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Old 09-26-2006, 06:59 PM   #1
Ned Sonntag
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Default NYC HealthBoard:BanTransFatsInEateries

NYC Mulls Ban on Trans Fats in Eateries

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By DAVID B. CARUSO Associated Press Writer

September 26,2006 | NEW YORK -- Three years after the city banned smoking in restaurants, health officials are talking about prohibiting something they say is almost as bad: artificial trans fatty acids.

The city health department unveiled a proposal Tuesday that would bar cooks at any of the city's 24,600 food service establishments from using ingredients that contain the artery-clogging substance, commonly listed on food labels as partially hydrogenated oil.

Artificial trans fats are found in some shortenings, margarine and frying oils and turn up in foods from pie crusts to french fries to doughnuts.

Doctors agree that trans fats are unhealthy in nearly any amount, but a spokesman for the restaurant industry said he was stunned the city would seek to ban a legal ingredient found in millions of American kitchens.



"Labeling is one thing, but when they totally ban a product, it goes well beyond what we think is prudent and acceptable," said Chuck Hunt, executive vice president of the city's chapter of the New York State Restaurant Association.

He said the proposal could create havoc: Cooks would be forced to discard old recipes and scrutinize every ingredient in their pantry. A restaurant could face a fine if an inspector finds the wrong type of vegetable shortening on its shelves.

The proposal also would create a huge problem for national chains. Among the fast foods that would need to get an overhaul or face a ban: McDonald's french fries, Kentucky Fried Chicken and several varieties of Dunkin' Donuts.



Health Commissioner Thomas Frieden acknowledged that the ban would be a challenge for restaurants, but he said trans fats can easily be replaced with substitute oils that taste the same or better and are far less unhealthy.

"It is a dangerous and unnecessary ingredient," Frieden said. "No one will miss it when it's gone."

A similar ban on trans fats in restaurant food has been proposed in Chicago and is still under consideration, although it has been ridiculed by some as unnecessary government meddling.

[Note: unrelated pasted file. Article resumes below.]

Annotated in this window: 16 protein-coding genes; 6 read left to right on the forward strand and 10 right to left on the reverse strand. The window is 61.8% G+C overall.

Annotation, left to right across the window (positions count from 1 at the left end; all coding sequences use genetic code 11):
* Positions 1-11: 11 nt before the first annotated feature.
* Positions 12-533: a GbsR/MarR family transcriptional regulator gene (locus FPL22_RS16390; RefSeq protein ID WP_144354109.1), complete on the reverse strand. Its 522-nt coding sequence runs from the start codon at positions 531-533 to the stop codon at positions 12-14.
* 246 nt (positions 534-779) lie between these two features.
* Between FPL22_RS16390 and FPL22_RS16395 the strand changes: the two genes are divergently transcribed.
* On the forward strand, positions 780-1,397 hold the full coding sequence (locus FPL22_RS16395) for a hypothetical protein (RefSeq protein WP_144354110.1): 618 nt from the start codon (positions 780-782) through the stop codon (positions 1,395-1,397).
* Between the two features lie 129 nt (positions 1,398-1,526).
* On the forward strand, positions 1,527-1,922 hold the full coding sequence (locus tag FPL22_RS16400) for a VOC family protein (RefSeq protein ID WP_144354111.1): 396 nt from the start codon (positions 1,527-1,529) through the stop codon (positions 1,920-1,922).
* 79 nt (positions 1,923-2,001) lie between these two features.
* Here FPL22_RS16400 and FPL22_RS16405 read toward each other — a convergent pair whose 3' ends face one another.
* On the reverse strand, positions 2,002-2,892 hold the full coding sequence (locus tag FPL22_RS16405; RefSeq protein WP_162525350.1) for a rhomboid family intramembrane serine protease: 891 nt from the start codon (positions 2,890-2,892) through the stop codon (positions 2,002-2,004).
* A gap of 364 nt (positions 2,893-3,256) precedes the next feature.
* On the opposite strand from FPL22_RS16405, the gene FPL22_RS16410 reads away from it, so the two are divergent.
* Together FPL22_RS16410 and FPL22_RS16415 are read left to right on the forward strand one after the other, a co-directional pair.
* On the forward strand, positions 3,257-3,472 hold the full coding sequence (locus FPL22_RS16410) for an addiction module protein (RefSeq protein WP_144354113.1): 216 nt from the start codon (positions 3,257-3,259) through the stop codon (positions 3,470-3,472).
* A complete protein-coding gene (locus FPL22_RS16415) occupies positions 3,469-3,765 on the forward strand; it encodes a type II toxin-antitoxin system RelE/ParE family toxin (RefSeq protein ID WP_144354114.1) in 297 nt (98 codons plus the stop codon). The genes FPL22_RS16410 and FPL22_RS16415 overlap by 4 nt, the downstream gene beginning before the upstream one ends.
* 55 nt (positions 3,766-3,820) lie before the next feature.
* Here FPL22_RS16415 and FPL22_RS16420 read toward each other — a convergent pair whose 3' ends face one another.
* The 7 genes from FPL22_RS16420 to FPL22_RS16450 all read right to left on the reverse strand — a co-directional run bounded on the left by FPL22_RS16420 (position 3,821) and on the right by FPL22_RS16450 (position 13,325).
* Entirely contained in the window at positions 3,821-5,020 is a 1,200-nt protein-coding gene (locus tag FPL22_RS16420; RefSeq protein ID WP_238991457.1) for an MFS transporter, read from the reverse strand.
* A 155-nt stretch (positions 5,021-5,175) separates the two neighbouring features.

The latest version of the Chicago plan would only apply to companies with annual revenues of more than $20 million, a provision aimed exclusively at fast-food giants.

A few companies have moved to eliminate trans fats on their own.

Wendy's announced in August that it had switched to a new cooking oil that contains no trans fatty acids. Crisco now sells a shortening that contains zero trans fats. Frito-Lay removed trans fats from its Doritos and Cheetos. Kraft's took trans fats out of Oreos.

McDonald's began using a trans fat-free cooking oil in Denmark after that country banned artificial trans fats in processed food, but it has yet to do so in the United States.

Walt Riker, vice president of corporate communications at McDonald's, said in a statement Tuesday that the company would review New York's proposal.

"McDonald's knows this is an important issue, which is why we continue to test in earnest to find ways to further reduce (trans fatty acid) levels," he said.

Under the New York proposal, restaurants would need to get artificial trans fats out of cooking oils, margarine and shortening by July 1, 2007, and all other foodstuffs by July 1, 2008. It would not affect grocery stores. It also would not apply to naturally occurring trans fats, which are found in some meats and dairy.

The Board of Health has yet to approve the proposal and will not do so until at least December, Frieden said.

The U.S. Food and Drug Administration began requiring food labels to list trans fats in January.

Dr. Walter Willett, chairman of the Department of Nutrition at the Harvard University School of Public Health, praised New York health officials for considering a ban, which he said could save lives.

"Artificial trans fats are very toxic, and they almost surely causes tens of thousands of premature deaths each year," he said. "The federal government should have done this long ago."
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Old 09-26-2006, 07:07 PM   #2
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Default I Was Going To...

post this news item under ChubbyBellyBoy's post on the WB but AM closed the thread already... get it? Trans Fats? Like a remake of THE HUSTLER with Harvey Fierstein as Edna Turnblad as Jackie Gleason? Yes! The personal ads in the Village Voice always used to end with, "No Fats Or Fems", which made Michael Musto want to create an all-fats-&-fems ad board. Now of course we have the Net.
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Old 09-26-2006, 07:13 PM   #3
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Would have been very funny placement, Ned. LOL

On a more serious note, I'd be happy to see this happen - I avoid trans fats whenever possible. It's not a weight issue, it's just a general health issue.